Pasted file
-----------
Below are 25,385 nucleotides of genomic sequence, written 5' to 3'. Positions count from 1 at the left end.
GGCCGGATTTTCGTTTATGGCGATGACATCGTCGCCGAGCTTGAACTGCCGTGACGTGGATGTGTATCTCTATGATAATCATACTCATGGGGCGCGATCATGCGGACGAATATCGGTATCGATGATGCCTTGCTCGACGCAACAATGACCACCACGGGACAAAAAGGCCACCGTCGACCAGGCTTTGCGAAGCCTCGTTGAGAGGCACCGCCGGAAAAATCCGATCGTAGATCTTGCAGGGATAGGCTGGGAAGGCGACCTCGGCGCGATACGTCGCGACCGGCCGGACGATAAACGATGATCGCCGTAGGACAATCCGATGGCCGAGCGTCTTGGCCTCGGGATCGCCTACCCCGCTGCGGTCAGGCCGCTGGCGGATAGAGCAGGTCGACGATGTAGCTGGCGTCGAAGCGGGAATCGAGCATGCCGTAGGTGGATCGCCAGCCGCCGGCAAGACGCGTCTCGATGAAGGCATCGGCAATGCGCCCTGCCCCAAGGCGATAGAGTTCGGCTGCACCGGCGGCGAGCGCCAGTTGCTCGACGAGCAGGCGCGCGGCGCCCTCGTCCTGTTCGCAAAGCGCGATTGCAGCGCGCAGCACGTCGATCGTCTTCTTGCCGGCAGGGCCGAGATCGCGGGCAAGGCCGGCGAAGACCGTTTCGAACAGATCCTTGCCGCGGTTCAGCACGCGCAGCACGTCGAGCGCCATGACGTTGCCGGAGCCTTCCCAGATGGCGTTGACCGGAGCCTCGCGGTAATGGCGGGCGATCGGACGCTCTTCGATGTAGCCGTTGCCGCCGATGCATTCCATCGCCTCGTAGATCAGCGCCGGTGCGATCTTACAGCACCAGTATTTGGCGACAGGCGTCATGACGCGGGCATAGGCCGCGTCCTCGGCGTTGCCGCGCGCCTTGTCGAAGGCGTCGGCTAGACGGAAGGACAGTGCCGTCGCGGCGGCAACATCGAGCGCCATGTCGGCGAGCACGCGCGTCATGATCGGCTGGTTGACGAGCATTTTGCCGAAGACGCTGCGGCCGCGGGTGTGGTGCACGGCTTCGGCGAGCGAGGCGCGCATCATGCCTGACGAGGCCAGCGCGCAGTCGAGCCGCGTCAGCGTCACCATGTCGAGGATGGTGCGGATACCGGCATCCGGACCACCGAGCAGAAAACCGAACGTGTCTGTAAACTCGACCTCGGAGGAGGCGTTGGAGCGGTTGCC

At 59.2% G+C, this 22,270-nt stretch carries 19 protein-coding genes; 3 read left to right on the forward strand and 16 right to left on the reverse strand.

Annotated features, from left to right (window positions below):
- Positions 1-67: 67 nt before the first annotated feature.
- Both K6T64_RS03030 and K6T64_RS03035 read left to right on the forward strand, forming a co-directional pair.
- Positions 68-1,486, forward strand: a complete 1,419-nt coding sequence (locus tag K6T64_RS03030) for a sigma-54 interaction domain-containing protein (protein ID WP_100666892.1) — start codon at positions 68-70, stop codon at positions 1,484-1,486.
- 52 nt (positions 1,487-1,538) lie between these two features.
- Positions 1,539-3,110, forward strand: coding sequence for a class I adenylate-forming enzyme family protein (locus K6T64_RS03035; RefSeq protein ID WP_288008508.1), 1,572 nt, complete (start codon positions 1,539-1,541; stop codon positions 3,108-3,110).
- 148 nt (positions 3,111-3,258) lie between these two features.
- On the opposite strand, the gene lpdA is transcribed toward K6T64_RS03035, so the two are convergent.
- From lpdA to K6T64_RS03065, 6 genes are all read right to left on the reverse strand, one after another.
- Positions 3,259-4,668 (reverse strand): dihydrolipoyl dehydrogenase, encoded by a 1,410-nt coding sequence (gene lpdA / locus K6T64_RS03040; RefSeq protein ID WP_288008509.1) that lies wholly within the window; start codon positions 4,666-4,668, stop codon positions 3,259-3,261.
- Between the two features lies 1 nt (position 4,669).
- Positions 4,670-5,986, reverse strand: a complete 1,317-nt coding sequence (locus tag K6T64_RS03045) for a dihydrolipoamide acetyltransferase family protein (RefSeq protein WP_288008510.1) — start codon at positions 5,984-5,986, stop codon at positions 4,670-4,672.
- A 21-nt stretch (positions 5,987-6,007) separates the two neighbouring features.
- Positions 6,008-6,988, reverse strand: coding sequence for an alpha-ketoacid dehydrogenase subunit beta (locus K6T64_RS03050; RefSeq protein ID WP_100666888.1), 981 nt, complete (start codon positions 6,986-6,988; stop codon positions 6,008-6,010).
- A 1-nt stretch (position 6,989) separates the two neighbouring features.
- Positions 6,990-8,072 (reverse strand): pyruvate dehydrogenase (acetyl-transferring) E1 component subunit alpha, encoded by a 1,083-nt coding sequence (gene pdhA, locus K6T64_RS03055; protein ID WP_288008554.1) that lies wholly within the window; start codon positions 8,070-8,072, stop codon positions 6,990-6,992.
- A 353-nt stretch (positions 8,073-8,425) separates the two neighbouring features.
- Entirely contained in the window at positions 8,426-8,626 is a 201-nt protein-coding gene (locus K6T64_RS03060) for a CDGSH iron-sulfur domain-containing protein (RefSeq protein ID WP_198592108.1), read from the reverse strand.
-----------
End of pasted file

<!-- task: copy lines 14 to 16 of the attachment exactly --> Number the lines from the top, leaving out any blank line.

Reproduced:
- Between the two features lies 1 nt (position 4,669).
- Positions 4,670-5,986, reverse strand: a complete 1,317-nt coding sequence (locus tag K6T64_RS03045) for a dihydrolipoamide acetyltransferase family protein (RefSeq protein WP_288008510.1) — start codon at positions 5,984-5,986, stop codon at positions 4,670-4,672.
- A 21-nt stretch (positions 5,987-6,007) separates the two neighbouring features.